By Nico Chiodi – 11th Grade, Homeschool
Walking through the tinted glass doors of Artists’ Image Resource (AIR) on the North Side, I was immediately greeted with an artistic scene. The white tables along the white walls were covered in a random layer of paint spots and pen marks. One young man, James, worked intently at his computer, looking for designs. Another student was in the back cleaning printing screens. Prints that visitors had created hung on the walls, ranging from posters for local bands to new takes on pop art.
After a few minutes, another young man entered the studio and immediately sat down at one of the computers to work out a design. He set up some music and a few moments of intense concentration followed.
AIR’s Youth Open Studio, which runs from 4 to 8 p.m. every Wednesday year-round, is for middle and high-school students to create designs to screen onto t-shirts, posters, and other materials at reasonable prices.
“I try to make it here every Wednesday,” James said. “[Everyone] is really nice.”
Tye, an employee at AIR, has only been working here for a few weeks, but he was a regular of Youth Open Studio while he was in school. His experience is useful for new students, as he explained: “If they need help with screen printing, I help them screen print. I help them Photoshop.”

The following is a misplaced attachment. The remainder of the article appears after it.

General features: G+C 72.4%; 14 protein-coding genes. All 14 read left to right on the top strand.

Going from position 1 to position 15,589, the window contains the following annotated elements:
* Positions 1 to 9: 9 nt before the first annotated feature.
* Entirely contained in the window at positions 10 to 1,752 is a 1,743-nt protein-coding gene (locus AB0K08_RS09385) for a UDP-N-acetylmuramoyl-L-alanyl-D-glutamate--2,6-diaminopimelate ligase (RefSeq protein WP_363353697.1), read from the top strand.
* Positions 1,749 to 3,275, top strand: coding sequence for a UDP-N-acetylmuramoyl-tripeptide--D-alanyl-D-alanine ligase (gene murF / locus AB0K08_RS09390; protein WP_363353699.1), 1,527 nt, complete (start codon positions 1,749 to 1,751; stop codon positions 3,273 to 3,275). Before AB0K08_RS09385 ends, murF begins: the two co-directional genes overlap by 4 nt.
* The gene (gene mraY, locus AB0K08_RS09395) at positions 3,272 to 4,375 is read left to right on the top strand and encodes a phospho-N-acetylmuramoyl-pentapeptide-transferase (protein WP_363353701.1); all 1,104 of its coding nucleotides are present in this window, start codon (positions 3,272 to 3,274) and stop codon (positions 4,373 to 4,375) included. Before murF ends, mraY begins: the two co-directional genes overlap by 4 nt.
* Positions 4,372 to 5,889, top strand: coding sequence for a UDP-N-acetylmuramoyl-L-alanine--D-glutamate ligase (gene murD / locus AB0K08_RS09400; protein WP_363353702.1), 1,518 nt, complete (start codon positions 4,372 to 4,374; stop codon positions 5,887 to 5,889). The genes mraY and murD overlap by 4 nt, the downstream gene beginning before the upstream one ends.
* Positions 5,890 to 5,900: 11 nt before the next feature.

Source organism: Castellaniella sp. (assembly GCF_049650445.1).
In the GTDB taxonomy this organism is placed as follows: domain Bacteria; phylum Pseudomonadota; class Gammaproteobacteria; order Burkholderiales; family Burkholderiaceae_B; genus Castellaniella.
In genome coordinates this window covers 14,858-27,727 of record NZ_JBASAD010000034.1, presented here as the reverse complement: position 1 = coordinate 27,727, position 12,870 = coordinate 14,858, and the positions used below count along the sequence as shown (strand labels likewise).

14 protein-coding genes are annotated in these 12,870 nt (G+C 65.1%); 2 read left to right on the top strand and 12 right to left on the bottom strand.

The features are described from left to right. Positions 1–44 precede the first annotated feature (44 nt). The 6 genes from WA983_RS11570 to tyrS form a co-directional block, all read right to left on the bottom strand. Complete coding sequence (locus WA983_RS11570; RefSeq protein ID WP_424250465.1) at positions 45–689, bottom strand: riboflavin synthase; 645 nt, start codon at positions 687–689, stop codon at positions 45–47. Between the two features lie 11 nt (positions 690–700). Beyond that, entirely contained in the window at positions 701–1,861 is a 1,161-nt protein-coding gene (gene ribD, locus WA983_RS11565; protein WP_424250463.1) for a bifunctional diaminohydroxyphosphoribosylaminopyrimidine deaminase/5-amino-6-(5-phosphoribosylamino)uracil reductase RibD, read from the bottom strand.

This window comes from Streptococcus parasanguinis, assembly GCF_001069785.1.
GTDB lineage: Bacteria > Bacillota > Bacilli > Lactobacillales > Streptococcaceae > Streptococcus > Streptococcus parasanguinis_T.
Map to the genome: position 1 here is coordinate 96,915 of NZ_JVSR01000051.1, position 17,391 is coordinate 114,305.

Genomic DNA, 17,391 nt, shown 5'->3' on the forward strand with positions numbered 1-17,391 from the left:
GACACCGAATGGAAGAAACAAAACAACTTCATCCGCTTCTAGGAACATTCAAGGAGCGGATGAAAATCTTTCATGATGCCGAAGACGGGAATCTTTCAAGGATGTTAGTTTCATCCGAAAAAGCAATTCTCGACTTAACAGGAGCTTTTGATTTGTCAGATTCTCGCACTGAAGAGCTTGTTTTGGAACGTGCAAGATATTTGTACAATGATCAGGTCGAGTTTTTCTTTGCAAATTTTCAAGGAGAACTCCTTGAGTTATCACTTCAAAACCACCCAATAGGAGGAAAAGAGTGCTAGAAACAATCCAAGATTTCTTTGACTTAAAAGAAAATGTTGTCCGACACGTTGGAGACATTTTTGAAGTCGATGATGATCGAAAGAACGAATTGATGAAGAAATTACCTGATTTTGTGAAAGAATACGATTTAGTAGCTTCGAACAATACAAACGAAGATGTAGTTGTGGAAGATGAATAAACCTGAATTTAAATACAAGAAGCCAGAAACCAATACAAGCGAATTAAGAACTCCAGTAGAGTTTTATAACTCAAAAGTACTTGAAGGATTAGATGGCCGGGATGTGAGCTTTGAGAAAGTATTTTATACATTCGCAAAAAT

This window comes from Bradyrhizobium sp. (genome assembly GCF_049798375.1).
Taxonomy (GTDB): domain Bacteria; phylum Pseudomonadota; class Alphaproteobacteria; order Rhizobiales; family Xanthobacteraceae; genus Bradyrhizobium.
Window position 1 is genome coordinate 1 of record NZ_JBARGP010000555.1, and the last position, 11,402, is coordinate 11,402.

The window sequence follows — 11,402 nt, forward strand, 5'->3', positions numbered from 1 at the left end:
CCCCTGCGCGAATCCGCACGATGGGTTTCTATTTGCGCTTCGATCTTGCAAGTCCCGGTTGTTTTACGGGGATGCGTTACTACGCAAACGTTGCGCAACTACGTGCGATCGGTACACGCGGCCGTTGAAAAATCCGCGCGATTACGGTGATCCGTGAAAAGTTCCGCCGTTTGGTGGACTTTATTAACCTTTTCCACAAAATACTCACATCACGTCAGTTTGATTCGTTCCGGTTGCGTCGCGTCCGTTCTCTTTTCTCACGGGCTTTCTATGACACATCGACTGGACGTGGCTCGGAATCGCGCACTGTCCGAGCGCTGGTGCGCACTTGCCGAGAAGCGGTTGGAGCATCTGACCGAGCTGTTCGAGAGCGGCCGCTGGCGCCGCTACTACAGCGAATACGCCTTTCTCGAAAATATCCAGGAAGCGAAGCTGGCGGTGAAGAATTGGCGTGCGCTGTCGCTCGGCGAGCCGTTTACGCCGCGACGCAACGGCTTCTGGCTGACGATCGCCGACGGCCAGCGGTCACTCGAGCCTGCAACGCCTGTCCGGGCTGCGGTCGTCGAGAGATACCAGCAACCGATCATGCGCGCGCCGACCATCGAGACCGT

“They can make shirts, patches, regular prints,” Tye said as he showed me a wall of prints.
The atmosphere in the studio was very friendly, almost like a family. Although the students go to different schools, they knew each other well and have worked together many times before.
When I visited, talk of drawing a “huge sentient hedgehog” was bandied around, and the students helped each other use the computer to start the drafting process. James was working on a design with DNA, and I saw a Statue of Liberty design as well.
“Youth Open Studio has been happening since 2006,” said Heather White, Staff Printer and an organizer of Youth Open Studio. “AIR already had a general Open Studio Program that started in 2003/4 so we thought it was only natural to open the program up for a youth night.” When asked about the program’s goals, she responded, “The goal of the program is… to provide teens with a plan to learn and practice silk screening (as well as other types of print media). The goal is met every week when they come and do exactly that.”
AIR’s Youth Open Studio provides a safe and creative space for young artists to bring their personal print designs to life at an affordable cost ($5 for a screen print plus the cost of the materials to print on something else). For young, aspiring artists, printing original designs can be expensive and the results you want are often not the results you get. Places like AIR provide means to overcome those obstacles and work toward individual artistic goals. They are likely to foster a new generation of passionate artists, while creating a sense of community and unlikely friendships along the way. Speaking as a young artist myself, this is an invaluable resource for our future community.
Nico Chiodi is going into 11th grade. He lives in Thornburg and is home schooled. He has been in Pittsburgh Youth Media for 2 years and has published stories in Belt Mag’s Pittsburgh Anthology. Nico can be seen playing banjo with his father and brother all around the city.